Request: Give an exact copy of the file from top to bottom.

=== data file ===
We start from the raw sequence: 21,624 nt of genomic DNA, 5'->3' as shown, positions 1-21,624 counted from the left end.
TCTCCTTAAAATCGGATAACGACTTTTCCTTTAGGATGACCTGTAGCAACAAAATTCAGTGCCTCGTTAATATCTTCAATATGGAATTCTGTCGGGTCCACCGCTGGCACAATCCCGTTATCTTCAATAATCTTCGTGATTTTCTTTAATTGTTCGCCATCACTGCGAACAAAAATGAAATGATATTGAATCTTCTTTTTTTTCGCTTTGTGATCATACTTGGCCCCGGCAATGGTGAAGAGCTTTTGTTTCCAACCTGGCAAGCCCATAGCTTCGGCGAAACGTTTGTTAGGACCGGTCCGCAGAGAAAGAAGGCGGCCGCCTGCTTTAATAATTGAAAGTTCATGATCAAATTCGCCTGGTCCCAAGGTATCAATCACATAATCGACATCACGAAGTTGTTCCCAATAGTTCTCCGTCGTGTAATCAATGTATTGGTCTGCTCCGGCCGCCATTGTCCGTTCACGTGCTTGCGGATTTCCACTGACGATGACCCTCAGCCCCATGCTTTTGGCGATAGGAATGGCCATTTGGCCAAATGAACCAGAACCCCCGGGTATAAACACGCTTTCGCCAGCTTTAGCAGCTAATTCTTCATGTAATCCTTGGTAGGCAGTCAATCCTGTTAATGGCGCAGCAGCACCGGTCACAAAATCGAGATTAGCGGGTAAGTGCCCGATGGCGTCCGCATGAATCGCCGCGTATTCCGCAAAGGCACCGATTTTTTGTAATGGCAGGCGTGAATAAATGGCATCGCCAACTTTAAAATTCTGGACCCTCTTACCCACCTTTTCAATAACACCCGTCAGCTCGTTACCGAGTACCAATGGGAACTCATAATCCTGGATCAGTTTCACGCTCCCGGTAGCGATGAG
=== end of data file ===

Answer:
We start from the raw sequence: 21,624 nt of genomic DNA, 5'->3' as shown, positions 1-21,624 counted from the left end.
TCTCCTTAAAATCGGATAACGACTTTTCCTTTAGGATGACCTGTAGCAACAAAATTCAGTGCCTCGTTAATATCTTCAATATGGAATTCTGTCGGGTCCACCGCTGGCACAATCCCGTTATCTTCAATAATCTTCGTGATTTTCTTTAATTGTTCGCCATCACTGCGAACAAAAATGAAATGATATTGAATCTTCTTTTTTTTCGCTTTGTGATCATACTTGGCCCCGGCAATGGTGAAGAGCTTTTGTTTCCAACCTGGCAAGCCCATAGCTTCGGCGAAACGTTTGTTAGGACCGGTCCGCAGAGAAAGAAGGCGGCCGCCTGCTTTAATAATTGAAAGTTCATGATCAAATTCGCCTGGTCCCAAGGTATCAATCACATAATCGACATCACGAAGTTGTTCCCAATAGTTCTCCGTCGTGTAATCAATGTATTGGTCTGCTCCGGCCGCCATTGTCCGTTCACGTGCTTGCGGATTTCCACTGACGATGACCCTCAGCCCCATGCTTTTGGCGATAGGAATGGCCATTTGGCCAAATGAACCAGAACCCCCGGGTATAAACACGCTTTCGCCAGCTTTAGCAGCTAATTCTTCATGTAATCCTTGGTAGGCAGTCAATCCTGTTAATGGCGCAGCAGCACCGGTCACAAAATCGAGATTAGCGGGTAAGTGCCCGATGGCGTCCGCATGAATCGCCGCGTATTCCGCAAAGGCACCGATTTTTTGTAATGGCAGGCGTGAATAAATGGCATCGCCAACTTTAAAATTCTGGACCCTCTTACCCACCTTTTCAATAACACCCGTCAGCTCGTTACCGAGTACCAATGGGAACTCATAATCCTGGATCAGTTTCACGCTCCCGGTAGCGATGAG